Advanced eLearning Design Part 2

(Preface: These are my notes from attending ASTD’s Advanced eLearning Design Certificate Course, taught by Julie Dirksen)

Learning Theories

Behaviorism is primarily concerned with visible behavior.

Cognitivism is primarily concerned with what is going on in the brain.

  • Types of Memory
    • Explicit
      • Semantic
      • Episodic
    • Implicit
      • Procedural
      • Conditioned
  • What puts it in long-term memory?
    • Interesting, unexpected
    • Personal interest/experience
    • Interaction/application
    • Emotional response
    • Significance
    • Repetition
    • Humor

Constructivism is primarily concerned with meaning-making.

  • We construct our own meaning
  • People need to interact with concepts to learn
  • Expert learners vs novice learners.
  • Schema building is an exercise in problem solving. Can’t hand over the content until the student has built the structure. Structure is built through meaning-making.

Blended and Connectivism is where we are now.

  • A blend – take the best of the theories and apply them as they fit
  • Social learning

Types of Learning

Facts are arbitrarily associated pieces of information that we code in semantic memory. Strategies to teach facts include embedding them in a meaningful context, relating them to other relevant tasks, using organizers to provide cognitive structure, requiring learner effort, and leveraging the brain’s visual capacity.

Concepts are groups of objects, events or symbols that all share some common characteristics and are identified by the same names. Subjects learned initially as facts may later be relearned as concepts. Converting non-examples to examples is a powerful technique (i.e., understanding what is NOT as well as what is). Strategies to teach concepts include providing varied positive examples, providing negative examples, presenting both positive and negative examples simultaneously, and making examples as divergent as possible.

Procedures are sequences of steps needed to accomplish a goal, solve a problem or produce a product. Strategies to teach procedures include demonstrating individual steps and the entire procedure, providing practice of individual steps, sequencing steps, listing steps, providing practice of the entire procedure, using backward and forward chaining, and providing job aids or mnemonics.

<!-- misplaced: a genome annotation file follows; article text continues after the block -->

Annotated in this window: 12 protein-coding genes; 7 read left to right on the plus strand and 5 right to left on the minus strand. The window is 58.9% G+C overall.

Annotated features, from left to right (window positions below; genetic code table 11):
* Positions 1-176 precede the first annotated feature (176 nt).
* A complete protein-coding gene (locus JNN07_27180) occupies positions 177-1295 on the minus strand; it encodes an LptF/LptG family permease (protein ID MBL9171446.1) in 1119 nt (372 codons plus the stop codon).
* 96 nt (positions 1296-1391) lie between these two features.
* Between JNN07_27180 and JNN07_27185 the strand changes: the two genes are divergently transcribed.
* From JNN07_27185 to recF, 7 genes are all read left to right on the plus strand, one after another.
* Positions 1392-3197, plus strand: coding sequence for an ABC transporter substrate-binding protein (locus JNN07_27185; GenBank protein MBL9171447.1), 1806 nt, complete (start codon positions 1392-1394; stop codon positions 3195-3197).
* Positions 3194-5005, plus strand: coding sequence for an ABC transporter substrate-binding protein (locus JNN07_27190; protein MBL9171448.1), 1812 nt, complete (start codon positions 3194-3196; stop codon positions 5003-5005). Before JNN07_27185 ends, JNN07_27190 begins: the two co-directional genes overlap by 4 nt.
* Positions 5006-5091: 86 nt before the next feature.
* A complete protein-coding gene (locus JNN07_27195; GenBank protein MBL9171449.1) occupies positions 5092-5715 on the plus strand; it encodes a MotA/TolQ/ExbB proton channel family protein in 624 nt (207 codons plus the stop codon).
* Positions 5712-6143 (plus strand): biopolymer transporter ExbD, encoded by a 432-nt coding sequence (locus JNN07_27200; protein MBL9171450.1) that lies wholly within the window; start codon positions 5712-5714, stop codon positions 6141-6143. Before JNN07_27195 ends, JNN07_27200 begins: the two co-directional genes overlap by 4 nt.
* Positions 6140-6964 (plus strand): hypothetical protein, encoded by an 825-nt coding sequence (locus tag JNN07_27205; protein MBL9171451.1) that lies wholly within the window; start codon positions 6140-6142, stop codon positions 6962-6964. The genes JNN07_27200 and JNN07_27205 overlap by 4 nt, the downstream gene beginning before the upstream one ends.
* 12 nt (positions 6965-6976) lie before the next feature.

Problem Solving is combining facts, concepts, procedures and rules to solve unfamiliar problems. How you phrase the problem (ask the question) matters. Strategies to teach problem solving include ensuring prerequisites have been learned, classifying the problem, determining which rules apply, determining the order of rules, evaluating adequacy of solutions, gradually phasing out guidance, and practicing with well-defined problems before ill-defined problems.

Attitudes are beliefs, values and opinions that influence choices and actions. Strategies to teach/influence attitudes include providing a demonstration of the desired behavior by a respected role model, providing practice for the desired behavior, providing rewards for the desired behavior, using a variety of measurement methods, and tapping into emotional components. Recognize that adoption of change is influence by perceived usefulness and perceived ease of use. Some tips: leverage the need to be in step with the norm, get them past the first time by providing for practice, surface success stories before, during, and after the training, and look for ways to lessen immediate fears.


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